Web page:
So, the other day Stella announced that she wanted to buy some music online, legally, to add to her collection, and asked me for some sites.
I told her of the ones I had heard of off the top of my head (Musicload, Media Markt, Saturn) and mentioned that there's also AllOfMP3 in Russia.
She had a look at Musicload, where a track cost €1.29, which she thought a bit steep; Media Markt and Saturn both priced them at 99¢ each.
She asked whether AllOfMP3 was legal, and I told her about what I had read (in c't and on Wikipedia); as I recall, both said something along the lines of "They claim to be legal since they have licences from the appropriate Russian organisation. And what's illegal in Germany is downloading music from obviously illegal sites. And since the law is so complex, it's hard to tell what's "obviously illegal", and a site available from Germany that says it's legal is, well, *nudge nudge wink wink IYKWIM AITYD (IANAL, TINLA)*".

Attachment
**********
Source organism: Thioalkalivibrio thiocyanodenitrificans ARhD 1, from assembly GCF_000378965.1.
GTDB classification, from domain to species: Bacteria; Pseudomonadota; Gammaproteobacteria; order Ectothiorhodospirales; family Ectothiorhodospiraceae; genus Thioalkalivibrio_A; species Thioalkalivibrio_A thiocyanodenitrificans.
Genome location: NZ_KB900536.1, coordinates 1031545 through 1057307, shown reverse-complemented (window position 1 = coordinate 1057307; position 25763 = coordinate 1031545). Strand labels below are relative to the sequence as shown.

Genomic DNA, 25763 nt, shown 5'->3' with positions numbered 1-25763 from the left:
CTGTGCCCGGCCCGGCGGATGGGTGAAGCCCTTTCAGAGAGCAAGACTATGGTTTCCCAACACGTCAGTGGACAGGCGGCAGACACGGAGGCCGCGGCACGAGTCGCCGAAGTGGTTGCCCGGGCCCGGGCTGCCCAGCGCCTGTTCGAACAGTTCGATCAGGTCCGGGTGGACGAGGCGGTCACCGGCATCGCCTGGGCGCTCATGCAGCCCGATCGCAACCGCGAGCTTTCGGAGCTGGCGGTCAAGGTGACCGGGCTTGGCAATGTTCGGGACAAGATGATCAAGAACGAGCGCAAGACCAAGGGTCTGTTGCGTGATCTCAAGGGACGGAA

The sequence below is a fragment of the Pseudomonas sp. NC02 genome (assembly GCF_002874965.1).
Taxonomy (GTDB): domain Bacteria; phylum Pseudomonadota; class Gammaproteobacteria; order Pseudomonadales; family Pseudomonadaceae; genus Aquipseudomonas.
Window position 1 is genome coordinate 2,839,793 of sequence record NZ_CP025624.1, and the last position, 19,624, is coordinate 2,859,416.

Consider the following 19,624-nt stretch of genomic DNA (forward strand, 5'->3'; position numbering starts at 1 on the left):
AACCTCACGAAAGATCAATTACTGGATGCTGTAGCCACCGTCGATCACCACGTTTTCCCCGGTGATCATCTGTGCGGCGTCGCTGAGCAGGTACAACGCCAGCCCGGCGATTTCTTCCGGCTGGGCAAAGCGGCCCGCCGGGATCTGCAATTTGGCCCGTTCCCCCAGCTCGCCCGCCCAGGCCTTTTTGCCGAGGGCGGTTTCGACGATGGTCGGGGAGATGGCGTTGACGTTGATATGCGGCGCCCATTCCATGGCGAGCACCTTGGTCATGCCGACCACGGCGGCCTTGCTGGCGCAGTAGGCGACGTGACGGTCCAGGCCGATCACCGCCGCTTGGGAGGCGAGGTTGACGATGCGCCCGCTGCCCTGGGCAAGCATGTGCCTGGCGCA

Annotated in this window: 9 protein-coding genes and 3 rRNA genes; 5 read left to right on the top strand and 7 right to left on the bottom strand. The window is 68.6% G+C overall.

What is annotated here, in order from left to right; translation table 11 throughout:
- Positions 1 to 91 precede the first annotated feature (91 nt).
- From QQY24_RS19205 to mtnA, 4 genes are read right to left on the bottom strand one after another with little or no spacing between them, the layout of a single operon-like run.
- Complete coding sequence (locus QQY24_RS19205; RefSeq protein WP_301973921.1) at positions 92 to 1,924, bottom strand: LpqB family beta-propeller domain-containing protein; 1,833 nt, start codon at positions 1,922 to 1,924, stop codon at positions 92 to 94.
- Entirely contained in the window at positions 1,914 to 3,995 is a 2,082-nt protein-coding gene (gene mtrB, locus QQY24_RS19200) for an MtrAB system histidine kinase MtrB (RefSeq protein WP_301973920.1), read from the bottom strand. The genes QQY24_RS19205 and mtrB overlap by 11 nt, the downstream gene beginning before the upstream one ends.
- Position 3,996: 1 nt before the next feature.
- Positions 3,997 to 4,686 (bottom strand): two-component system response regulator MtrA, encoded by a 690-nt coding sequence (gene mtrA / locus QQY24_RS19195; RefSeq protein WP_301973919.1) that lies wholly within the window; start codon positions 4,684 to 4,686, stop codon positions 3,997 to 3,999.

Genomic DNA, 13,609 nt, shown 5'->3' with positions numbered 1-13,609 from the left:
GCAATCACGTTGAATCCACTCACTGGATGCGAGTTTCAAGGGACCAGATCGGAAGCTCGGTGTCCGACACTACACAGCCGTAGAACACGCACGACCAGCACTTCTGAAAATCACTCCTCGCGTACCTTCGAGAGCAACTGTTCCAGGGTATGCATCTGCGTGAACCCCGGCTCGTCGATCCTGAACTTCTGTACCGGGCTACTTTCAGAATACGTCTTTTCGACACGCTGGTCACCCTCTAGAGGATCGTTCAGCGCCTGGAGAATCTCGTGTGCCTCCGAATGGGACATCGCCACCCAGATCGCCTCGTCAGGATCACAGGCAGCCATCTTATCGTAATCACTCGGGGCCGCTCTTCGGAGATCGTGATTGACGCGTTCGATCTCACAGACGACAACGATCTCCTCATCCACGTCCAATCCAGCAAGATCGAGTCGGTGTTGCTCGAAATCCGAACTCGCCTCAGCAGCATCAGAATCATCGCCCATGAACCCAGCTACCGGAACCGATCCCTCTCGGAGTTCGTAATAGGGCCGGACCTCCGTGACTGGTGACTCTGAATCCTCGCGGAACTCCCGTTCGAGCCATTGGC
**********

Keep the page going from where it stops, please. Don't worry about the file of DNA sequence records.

So anyway, she had a look, and while tracks don't have a fixed price (they go by volume), a typical price for the ones she was looking at was 15¢ (USD, not EUR). Her reaction was, "Wow, that's a no-brainer: I'm going to buy them from here."
Unfortunately, they couldn't take credit cards, and neither of us particularly felt like signing up for yet another site that would let us pay them. So she ended up going with one of Media Markt or Saturn (don't remember which).
In vaguely related news, the iTunes Music Store used to sell single tracks for 99¢ here in Germany, which annoyed the music companies, who would prefer to charge more money for more-popular titles. So they reached a compromise: the music companies would allow Apple to distribute music without DRM, and Apple in turn would allow variable prices (from 69¢ through to €1.29).
Now it seems that since Apple made this change, the music companies have been making less money than before (heise.de news article in German). Heh.